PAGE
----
“It’s a negative from the very beginning of photography and a digital positive. It’s the bracket. On one side, the infancy of photography and on the other, the technological revolution.”
—Carol McCusker, Museum of Photographic Arts, San Diego
“The Great Picture is one of those crazy ideas that occur to artists—an immense, black and gray, somewhat blurry image, evidence first and foremost of risks taken and overcome…. a threshold between memory and a new photographic vision.”
—Lucy R. Lippard, art critic
“The Great Picture is the world’s largest photograph produced by the world’s largest camera. It is also the world’s largest statement, literally and metaphorically, about the role that photography plays in our society.”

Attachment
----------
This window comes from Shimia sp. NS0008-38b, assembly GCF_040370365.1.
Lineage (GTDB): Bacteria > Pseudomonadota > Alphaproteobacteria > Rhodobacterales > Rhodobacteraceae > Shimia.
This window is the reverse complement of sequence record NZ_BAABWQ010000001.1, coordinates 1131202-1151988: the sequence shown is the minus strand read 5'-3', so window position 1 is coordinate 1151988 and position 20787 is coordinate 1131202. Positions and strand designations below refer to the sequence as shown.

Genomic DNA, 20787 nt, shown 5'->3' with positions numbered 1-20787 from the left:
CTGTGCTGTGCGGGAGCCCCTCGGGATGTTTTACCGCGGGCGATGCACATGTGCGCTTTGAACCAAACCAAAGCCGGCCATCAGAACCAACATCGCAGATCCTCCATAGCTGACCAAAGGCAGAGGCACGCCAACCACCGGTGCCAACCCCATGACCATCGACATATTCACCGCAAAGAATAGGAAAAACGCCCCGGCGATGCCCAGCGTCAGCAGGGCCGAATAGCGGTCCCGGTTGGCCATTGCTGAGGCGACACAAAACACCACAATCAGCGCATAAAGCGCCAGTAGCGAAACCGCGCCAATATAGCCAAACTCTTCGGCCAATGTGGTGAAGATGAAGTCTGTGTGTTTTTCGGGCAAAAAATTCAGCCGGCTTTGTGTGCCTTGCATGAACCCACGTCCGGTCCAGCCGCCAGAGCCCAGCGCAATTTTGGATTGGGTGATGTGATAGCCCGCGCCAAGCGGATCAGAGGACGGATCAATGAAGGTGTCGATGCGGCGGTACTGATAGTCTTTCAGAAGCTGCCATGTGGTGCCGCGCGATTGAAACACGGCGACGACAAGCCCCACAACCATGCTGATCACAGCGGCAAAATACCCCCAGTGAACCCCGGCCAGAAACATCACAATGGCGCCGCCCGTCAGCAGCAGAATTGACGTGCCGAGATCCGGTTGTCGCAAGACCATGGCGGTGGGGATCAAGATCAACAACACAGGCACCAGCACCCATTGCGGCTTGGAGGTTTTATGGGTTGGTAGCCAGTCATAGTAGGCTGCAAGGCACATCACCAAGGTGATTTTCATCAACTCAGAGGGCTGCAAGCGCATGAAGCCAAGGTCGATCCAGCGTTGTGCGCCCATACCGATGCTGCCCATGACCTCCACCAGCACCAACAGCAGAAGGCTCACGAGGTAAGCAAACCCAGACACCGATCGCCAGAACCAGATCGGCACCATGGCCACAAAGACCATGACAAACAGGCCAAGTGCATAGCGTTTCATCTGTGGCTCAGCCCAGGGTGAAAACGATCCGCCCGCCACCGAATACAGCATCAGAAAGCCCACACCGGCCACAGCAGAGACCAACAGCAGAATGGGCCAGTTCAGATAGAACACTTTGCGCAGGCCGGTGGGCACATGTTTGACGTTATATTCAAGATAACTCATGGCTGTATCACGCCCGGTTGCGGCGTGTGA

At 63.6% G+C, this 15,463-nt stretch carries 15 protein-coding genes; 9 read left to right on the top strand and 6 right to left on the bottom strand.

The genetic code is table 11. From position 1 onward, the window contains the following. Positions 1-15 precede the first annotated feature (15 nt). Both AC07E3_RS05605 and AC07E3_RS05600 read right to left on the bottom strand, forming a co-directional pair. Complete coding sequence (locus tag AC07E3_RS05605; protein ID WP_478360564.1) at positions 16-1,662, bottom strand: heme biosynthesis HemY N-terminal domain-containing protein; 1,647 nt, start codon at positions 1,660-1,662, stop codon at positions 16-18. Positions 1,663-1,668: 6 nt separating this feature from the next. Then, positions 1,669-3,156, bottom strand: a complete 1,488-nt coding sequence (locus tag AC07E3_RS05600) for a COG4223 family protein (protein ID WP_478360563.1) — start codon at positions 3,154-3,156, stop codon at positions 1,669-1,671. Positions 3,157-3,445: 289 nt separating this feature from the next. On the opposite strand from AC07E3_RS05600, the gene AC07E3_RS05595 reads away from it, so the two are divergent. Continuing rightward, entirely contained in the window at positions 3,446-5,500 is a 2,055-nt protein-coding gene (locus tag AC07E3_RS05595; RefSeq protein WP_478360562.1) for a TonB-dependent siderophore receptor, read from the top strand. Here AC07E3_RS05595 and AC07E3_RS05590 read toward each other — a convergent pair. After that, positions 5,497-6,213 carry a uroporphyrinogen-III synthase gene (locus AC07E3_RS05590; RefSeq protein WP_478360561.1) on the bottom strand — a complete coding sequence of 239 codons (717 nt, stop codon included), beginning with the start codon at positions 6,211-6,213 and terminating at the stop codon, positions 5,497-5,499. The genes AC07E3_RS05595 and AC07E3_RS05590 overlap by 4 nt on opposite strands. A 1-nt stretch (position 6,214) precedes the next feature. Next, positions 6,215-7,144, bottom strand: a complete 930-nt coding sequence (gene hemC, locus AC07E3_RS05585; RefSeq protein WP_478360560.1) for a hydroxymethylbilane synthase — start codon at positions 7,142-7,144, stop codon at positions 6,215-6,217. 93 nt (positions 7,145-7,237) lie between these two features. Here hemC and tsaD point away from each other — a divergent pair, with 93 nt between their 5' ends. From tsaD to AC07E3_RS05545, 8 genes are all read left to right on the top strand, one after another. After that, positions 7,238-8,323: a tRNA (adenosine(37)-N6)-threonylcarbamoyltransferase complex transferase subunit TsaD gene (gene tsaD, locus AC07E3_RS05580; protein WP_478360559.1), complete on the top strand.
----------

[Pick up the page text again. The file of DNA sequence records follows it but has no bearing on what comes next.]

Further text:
—Tyler Stallings, Curator, University of California
The camera obscura technology and the hand-applied photosensitive emulsion connect The Great Picture to photography’s origins. But within minutes of completion, extensive press coverage transmitted digital versions of the image across the world, and the image was immediately transformed via Photoshop from analog negative to digital positive. Photohistorians, taking note of the monumental scale of the undertaking and dual analog/digital nature of the image, position The Great Picture’s as a monumental marker of the moment when photography moved out of film and into pixels.